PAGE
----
But then, as luck would have it, their play is a smash hit… and in the sunlight that shines on their dealings, they’re exposed as crooks for all the world to see.

Like Bialystock and Bloom, Trump probably figured he’d lose and no one would see what he was up to.

But then he won.

And here we are.



In some tellings (Michael Wolff’s Fire and Fury, for one), Trump neither expected… nor *wanted to* win the 2016 election.

He thought, abstractly, that being President would be cool, and that everyone would kowtow to him. Proudly, profoundly ignorant, he thought the job would be a snap.

A deeply sick man, he was divided: part of him knew that he was a charlatan and was shook to the core by a deep-seated fear that he wasn’t up to the task.

But that fearful part of his psyche was at war with his other half: the part that said that he was, without a doubt, the greatest, the best, the biggest, the huge-est, the man for whom history was made! That he’d be a president like no other!

Nonetheless, perhaps deep down he knew his best, most profitable endgame… was to LOSE and claim victory.

Again, this is the outcome some reports suggest Trump was both expecting… and truly desiring.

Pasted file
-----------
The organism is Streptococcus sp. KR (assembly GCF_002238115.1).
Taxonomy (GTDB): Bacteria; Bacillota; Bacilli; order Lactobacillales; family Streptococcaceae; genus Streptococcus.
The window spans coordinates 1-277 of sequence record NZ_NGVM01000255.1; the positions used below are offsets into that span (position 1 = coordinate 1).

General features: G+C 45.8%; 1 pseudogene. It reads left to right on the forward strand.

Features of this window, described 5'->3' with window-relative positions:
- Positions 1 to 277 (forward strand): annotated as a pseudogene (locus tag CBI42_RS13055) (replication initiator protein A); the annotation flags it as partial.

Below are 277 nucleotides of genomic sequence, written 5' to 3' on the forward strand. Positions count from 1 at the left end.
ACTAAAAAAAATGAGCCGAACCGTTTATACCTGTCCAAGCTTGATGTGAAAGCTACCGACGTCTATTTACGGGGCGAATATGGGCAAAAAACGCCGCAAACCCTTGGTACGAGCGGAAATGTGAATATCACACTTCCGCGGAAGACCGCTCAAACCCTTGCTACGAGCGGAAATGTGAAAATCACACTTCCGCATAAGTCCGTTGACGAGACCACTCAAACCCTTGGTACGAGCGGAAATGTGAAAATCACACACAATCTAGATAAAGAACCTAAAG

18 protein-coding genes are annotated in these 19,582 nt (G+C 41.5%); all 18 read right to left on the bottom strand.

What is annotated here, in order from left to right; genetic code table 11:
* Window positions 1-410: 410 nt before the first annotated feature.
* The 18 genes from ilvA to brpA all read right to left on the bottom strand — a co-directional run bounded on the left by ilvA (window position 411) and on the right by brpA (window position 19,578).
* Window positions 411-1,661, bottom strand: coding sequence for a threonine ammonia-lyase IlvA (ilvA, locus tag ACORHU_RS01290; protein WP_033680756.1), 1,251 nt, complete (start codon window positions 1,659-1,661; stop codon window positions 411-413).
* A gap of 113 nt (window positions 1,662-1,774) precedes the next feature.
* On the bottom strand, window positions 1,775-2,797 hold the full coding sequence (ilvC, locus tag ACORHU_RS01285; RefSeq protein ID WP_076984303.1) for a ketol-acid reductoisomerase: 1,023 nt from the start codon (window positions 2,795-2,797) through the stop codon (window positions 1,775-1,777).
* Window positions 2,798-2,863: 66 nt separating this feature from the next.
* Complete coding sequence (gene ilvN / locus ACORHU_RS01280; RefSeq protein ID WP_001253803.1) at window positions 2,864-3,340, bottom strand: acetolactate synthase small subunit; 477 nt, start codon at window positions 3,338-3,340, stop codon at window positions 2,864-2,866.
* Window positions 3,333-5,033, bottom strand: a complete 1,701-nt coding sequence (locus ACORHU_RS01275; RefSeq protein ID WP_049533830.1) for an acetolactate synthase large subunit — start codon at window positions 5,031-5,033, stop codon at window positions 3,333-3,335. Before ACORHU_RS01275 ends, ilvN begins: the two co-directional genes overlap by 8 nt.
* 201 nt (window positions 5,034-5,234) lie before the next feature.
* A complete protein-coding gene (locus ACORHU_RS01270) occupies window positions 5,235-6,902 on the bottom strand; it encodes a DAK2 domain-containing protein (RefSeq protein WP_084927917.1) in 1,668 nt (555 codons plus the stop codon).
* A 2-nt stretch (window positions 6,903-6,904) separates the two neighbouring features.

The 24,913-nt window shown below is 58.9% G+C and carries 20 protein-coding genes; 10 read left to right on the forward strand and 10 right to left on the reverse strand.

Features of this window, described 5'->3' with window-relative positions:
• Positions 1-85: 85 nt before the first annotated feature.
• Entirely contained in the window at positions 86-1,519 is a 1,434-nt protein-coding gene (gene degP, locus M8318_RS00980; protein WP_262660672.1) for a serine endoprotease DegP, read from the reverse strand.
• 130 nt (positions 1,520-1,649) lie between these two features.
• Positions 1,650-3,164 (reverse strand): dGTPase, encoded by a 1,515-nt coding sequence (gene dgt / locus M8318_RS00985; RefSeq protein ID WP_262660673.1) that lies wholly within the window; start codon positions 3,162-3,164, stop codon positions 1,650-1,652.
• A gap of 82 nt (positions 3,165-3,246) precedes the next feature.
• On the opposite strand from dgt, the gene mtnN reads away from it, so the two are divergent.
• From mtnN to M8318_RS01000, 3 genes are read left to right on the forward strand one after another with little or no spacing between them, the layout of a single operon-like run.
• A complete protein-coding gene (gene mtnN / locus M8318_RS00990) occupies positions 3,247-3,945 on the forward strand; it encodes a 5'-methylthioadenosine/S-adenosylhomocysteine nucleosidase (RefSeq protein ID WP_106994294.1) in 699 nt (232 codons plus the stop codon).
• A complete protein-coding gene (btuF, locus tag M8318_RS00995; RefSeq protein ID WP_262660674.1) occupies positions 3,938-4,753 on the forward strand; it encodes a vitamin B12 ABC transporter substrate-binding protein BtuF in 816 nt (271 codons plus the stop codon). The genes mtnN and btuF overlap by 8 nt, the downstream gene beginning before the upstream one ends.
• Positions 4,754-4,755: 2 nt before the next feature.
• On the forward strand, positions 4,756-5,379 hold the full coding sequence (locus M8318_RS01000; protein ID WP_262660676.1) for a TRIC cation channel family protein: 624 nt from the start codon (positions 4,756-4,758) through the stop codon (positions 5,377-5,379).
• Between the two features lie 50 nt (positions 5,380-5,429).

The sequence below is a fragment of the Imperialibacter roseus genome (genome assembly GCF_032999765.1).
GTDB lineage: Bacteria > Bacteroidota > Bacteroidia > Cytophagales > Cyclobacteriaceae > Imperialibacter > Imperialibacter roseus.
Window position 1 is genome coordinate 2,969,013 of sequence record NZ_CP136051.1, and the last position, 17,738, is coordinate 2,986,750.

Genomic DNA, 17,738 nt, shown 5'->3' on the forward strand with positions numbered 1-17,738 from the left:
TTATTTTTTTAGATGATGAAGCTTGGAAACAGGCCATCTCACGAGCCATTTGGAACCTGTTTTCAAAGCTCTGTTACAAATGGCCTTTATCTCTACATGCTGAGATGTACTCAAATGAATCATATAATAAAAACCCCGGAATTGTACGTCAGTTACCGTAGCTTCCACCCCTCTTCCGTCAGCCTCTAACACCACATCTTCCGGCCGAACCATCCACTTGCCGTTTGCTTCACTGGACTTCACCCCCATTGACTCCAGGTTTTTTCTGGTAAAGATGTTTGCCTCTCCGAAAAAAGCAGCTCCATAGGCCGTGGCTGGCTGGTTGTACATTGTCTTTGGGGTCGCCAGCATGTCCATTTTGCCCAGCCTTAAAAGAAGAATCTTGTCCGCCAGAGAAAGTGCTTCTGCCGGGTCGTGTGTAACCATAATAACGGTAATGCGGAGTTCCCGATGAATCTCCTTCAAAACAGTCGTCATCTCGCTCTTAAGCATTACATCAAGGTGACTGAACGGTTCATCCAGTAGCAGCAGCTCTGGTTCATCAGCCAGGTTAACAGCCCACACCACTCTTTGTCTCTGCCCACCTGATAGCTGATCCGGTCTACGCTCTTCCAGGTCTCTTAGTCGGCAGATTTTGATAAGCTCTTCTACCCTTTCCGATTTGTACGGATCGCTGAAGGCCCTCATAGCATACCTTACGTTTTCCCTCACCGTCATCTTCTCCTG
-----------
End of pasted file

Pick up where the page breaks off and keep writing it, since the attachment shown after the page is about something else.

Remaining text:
If losing was what he expected and hoped for, this accounts for his shocked reaction, captured at the moment victory was announced:


One can read that photo as the moment the thought settles in that now he has to do this… crappy… JOB, with its attendant drudgery and bullshit.

Or perhaps one can read it as the moment he recognizes that he’s in big trouble. Among other things, he knows he has to somehow cover his tracks for the deal he made with Russia.



This shock would also account for his extraordinary meeting with President Obama at the White House the next day. I’ve been watching Trump in disgust for 30-some years now, since he was a daily tabloid joke on local NYC TV news, and that was the only time in his long career I’ve ever seen him appear chastened, unsure – even meek, awestruck. Even slightly conciliatory.

And it would also explain many decisions in Year One of his presidency, especially in staffing. Though he installed a smattering of family members (Ivanka, Jared Kushner) and far-right, white supremacist zealots (Steve Bannon, Stephen Miller), most of his appointments were more traditional Republican bureaucrats – establishment figures from the right-wing of business, government, and the military: Sessions, Kelly, Tillerson, McMaster, Mattis, Priebus, Spicer… they were all chosen to prop up a Trump who was unsure of himself and foundering, lashing out.